Interest rates have made headlines this year as the Federal Reserve continued to push short-term rates higher. Longer-term interest rates also increased although by less than short-term rates and the yield curve (graphical depiction of the interest rates on loans of different terms) flattened. This has created some concern that the credit cycle may come to an end as borrowers slow their pace of borrowing in response to higher interest rates or lenders increase lending standards due to concerns about future defaults.
In order to gauge the supply and demand for loans the Federal Reserve conducts regular surveys of senior loan officers. The survey asks about changes in loan standards, the lenders’ willingness to provide loans, and the demand for loans. This data can be used to estimate the health of the credit markets as interest rates change.
The October survey shows that demand for all types of loans (commercial, real estate, and consumer) has declined in recent months. However, credit standards have remained unchanged or in some cases have actually loosened as lenders’ willingness to make loans has increased. In other words, lenders would like to make new loans at the current higher interest rates but cannot find enough borrowers willing to pay the higher cost of the debt.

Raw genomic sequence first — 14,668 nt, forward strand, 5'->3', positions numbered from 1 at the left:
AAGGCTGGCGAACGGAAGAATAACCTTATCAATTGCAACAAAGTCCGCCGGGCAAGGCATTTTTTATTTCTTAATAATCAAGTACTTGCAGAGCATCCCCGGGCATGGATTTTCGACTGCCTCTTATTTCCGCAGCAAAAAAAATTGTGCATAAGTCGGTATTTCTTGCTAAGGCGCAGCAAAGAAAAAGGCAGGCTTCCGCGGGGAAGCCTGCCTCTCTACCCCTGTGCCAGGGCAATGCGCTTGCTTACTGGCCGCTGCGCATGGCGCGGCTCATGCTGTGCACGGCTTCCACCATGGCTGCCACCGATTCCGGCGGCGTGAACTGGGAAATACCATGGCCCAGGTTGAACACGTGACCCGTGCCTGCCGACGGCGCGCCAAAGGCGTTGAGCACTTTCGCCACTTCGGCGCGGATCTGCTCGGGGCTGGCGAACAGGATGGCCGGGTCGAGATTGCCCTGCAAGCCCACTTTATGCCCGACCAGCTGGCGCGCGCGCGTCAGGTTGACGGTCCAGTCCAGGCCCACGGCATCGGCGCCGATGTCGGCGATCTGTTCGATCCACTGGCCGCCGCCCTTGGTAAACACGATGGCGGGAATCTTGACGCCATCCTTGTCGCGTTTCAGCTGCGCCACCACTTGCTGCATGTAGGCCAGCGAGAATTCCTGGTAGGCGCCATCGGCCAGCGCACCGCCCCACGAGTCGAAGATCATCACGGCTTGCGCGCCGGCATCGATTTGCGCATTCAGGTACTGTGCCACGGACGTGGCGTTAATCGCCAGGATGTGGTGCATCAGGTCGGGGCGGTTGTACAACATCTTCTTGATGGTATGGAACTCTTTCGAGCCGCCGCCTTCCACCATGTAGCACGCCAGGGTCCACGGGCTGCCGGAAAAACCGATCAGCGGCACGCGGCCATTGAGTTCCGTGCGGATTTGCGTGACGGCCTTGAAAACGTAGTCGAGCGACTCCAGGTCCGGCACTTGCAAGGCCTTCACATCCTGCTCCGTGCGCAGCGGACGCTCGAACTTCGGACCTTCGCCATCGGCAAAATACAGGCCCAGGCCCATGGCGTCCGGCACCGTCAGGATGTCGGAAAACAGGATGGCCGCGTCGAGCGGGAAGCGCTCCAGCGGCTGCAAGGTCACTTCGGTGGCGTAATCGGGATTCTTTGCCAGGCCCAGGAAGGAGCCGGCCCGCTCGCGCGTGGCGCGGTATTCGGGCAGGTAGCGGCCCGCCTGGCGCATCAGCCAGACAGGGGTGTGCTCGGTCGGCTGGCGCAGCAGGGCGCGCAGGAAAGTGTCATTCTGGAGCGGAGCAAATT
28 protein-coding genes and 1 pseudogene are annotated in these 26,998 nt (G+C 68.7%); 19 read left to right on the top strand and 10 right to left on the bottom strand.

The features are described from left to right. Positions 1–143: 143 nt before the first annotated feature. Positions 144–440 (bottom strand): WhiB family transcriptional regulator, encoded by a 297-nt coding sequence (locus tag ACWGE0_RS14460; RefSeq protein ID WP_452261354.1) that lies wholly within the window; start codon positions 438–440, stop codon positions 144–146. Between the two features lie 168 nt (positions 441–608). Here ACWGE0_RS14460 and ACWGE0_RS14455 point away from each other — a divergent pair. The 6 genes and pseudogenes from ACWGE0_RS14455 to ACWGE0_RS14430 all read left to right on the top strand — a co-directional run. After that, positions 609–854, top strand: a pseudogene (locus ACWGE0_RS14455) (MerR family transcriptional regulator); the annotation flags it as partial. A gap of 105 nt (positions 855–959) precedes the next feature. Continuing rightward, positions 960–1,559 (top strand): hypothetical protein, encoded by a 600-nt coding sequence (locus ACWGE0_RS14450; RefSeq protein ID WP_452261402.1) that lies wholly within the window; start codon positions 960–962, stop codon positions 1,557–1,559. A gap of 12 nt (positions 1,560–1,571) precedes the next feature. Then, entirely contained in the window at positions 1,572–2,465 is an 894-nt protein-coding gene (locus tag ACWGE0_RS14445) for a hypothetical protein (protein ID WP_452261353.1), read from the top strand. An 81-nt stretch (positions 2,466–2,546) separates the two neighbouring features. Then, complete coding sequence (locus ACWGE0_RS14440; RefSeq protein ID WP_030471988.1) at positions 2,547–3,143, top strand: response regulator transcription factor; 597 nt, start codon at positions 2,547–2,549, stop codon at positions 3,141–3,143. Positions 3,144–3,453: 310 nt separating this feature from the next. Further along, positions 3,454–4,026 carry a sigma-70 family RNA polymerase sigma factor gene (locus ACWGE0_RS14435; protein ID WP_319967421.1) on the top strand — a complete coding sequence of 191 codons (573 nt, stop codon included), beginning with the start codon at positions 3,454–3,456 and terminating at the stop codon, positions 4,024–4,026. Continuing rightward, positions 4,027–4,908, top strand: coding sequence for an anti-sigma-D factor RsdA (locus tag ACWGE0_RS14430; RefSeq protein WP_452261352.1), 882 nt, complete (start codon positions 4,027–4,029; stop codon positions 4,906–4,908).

This may be a sign that interest rates are already too high to continue to fuel economic activity. Or it could be an indication that borrowers are taking a “wait and see” approach rather than borrowing at the new higher rates. Either way, it looks like there is still plenty of supply of credit should borrowers decide to take advantage of it.